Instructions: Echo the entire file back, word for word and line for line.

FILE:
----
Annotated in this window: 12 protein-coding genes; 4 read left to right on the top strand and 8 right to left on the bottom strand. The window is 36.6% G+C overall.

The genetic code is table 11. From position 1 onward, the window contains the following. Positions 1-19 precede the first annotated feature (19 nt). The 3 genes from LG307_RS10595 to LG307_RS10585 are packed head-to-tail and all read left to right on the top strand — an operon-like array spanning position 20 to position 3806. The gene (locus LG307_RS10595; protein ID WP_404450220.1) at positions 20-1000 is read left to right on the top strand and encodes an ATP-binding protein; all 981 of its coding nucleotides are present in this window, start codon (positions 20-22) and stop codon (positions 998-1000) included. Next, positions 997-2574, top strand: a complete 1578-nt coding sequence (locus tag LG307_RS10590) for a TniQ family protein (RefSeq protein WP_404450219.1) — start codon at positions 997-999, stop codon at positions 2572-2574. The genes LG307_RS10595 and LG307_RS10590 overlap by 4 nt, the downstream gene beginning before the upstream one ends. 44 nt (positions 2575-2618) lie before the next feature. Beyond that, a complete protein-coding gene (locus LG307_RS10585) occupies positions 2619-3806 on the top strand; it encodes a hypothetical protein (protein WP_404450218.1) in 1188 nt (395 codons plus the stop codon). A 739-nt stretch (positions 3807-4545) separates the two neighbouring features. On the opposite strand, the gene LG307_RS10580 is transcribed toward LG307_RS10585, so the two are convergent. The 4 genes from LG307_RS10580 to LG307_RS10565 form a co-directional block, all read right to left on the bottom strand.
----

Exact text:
Annotated in this window: 12 protein-coding genes; 4 read left to right on the top strand and 8 right to left on the bottom strand. The window is 36.6% G+C overall.

The genetic code is table 11. From position 1 onward, the window contains the following. Positions 1-19 precede the first annotated feature (19 nt). The 3 genes from LG307_RS10595 to LG307_RS10585 are packed head-to-tail and all read left to right on the top strand — an operon-like array spanning position 20 to position 3806. The gene (locus LG307_RS10595; protein ID WP_404450220.1) at positions 20-1000 is read left to right on the top strand and encodes an ATP-binding protein; all 981 of its coding nucleotides are present in this window, start codon (positions 20-22) and stop codon (positions 998-1000) included. Next, positions 997-2574, top strand: a complete 1578-nt coding sequence (locus tag LG307_RS10590) for a TniQ family protein (RefSeq protein WP_404450219.1) — start codon at positions 997-999, stop codon at positions 2572-2574. The genes LG307_RS10595 and LG307_RS10590 overlap by 4 nt, the downstream gene beginning before the upstream one ends. 44 nt (positions 2575-2618) lie before the next feature. Beyond that, a complete protein-coding gene (locus LG307_RS10585) occupies positions 2619-3806 on the top strand; it encodes a hypothetical protein (protein WP_404450218.1) in 1188 nt (395 codons plus the stop codon). A 739-nt stretch (positions 3807-4545) separates the two neighbouring features. On the opposite strand, the gene LG307_RS10580 is transcribed toward LG307_RS10585, so the two are convergent. The 4 genes from LG307_RS10580 to LG307_RS10565 form a co-directional block, all read right to left on the bottom strand.